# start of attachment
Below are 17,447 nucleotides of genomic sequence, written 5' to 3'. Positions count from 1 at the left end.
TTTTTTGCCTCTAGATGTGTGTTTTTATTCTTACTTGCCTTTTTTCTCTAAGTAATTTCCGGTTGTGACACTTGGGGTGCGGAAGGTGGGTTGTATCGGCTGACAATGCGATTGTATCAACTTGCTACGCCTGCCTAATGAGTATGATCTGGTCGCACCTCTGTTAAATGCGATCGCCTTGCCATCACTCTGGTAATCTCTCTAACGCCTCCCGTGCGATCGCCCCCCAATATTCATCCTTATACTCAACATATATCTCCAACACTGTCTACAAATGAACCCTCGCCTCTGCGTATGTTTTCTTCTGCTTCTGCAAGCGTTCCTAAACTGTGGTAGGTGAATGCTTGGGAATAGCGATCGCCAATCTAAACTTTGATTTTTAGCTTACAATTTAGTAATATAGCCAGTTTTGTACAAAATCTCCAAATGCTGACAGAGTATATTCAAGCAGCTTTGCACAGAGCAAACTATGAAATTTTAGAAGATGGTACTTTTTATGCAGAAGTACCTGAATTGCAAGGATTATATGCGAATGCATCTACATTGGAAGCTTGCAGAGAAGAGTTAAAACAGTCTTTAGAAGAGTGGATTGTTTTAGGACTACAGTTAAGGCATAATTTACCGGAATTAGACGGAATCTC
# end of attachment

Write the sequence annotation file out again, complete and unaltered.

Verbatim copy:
Below are 17,447 nucleotides of genomic sequence, written 5' to 3'. Positions count from 1 at the left end.
TTTTTTGCCTCTAGATGTGTGTTTTTATTCTTACTTGCCTTTTTTCTCTAAGTAATTTCCGGTTGTGACACTTGGGGTGCGGAAGGTGGGTTGTATCGGCTGACAATGCGATTGTATCAACTTGCTACGCCTGCCTAATGAGTATGATCTGGTCGCACCTCTGTTAAATGCGATCGCCTTGCCATCACTCTGGTAATCTCTCTAACGCCTCCCGTGCGATCGCCCCCCAATATTCATCCTTATACTCAACATATATCTCCAACACTGTCTACAAATGAACCCTCGCCTCTGCGTATGTTTTCTTCTGCTTCTGCAAGCGTTCCTAAACTGTGGTAGGTGAATGCTTGGGAATAGCGATCGCCAATCTAAACTTTGATTTTTAGCTTACAATTTAGTAATATAGCCAGTTTTGTACAAAATCTCCAAATGCTGACAGAGTATATTCAAGCAGCTTTGCACAGAGCAAACTATGAAATTTTAGAAGATGGTACTTTTTATGCAGAAGTACCTGAATTGCAAGGATTATATGCGAATGCATCTACATTGGAAGCTTGCAGAGAAGAGTTAAAACAGTCTTTAGAAGAGTGGATTGTTTTAGGACTACAGTTAAGGCATAATTTACCGGAATTAGACGGAATCTC